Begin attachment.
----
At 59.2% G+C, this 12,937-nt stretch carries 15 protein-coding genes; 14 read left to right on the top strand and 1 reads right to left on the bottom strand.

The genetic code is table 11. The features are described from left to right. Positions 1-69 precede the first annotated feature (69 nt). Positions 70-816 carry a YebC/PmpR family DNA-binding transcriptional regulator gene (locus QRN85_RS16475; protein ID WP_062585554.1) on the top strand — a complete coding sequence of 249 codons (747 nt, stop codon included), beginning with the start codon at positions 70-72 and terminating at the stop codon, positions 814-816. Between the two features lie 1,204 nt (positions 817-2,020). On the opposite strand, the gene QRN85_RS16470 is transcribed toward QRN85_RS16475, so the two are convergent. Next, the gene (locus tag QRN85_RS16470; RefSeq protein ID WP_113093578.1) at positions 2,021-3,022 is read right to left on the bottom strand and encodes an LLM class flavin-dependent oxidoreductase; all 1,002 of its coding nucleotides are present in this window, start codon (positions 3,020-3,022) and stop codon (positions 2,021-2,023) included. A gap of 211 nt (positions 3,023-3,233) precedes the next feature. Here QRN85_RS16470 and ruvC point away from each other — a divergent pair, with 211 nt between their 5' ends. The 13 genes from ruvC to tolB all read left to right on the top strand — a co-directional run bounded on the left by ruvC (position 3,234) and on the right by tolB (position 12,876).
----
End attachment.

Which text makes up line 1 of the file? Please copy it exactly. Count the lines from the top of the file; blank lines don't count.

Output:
At 59.2% G+C, this 12,937-nt stretch carries 15 protein-coding genes; 14 read left to right on the top strand and 1 reads right to left on the bottom strand.